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  Fertile Soils    
Prairie Ecosystems
Prairie Plants
Underground Prairie
Roots and Erosion
Roots Add Nutrients
Fertile Soils
Field Guide
Prairie Peninsula
Illinois Prairies
Prairie Restoration
Planting a Prairie Garden
Human Voices
Inspiration for Art
Restoration Game
Teacher Orientation
"I am the Heartland
On this soil
Live those who through the seasons toil"
- from Thomas Y. Crowell's Heartland

Illinois' most productive farm land used to be open prairie. The settlers found rich black soil under the thick grasses. This fertile soil was the foundation of farming that continues today.

The plants that are grown on Illinois prairie soil today do not leave as much organic material behind to keep the soil rich. The nutrient content of the soil continues to decrease as the land is farmed.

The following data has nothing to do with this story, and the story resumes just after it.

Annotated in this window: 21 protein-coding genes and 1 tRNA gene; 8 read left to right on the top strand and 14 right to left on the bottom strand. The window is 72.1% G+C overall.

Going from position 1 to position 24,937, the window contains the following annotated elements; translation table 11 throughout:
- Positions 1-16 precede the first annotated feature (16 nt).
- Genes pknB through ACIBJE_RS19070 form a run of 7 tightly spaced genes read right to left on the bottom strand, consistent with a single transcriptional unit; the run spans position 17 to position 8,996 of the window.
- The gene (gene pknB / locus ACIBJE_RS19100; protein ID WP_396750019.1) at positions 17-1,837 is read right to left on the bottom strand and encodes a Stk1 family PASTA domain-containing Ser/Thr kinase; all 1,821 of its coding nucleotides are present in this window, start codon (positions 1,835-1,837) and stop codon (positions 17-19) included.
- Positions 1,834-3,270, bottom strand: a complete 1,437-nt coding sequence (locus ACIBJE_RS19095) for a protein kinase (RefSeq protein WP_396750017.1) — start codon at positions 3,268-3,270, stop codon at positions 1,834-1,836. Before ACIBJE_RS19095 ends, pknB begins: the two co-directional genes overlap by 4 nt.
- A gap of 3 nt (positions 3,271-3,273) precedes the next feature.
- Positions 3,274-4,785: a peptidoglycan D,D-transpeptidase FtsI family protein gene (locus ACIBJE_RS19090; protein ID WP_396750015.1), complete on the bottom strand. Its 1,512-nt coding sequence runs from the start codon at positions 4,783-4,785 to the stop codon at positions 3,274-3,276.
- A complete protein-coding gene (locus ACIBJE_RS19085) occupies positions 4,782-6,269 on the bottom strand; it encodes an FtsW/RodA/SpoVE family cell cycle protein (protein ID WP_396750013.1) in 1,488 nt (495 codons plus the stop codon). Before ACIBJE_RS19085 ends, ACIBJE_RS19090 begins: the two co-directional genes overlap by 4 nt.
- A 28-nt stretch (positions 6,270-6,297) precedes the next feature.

The root systems of cultivated plants are not as large as the root systems of prairie plants. They do not stabilize the soil as well as the deep roots of prairie grasses do. Soil erosion on farms is much higher than on prairie sites.

Farmers try to decrease soil erosion and nutrient depletion by rotating crops that put different nutrients back into the soil. They also use low-till and no-till methods of planting instead of plowing. 

Another way to preserve soil from erosion is to plant windbreaks and hedgerows around the boundary areas of their fields and farms.


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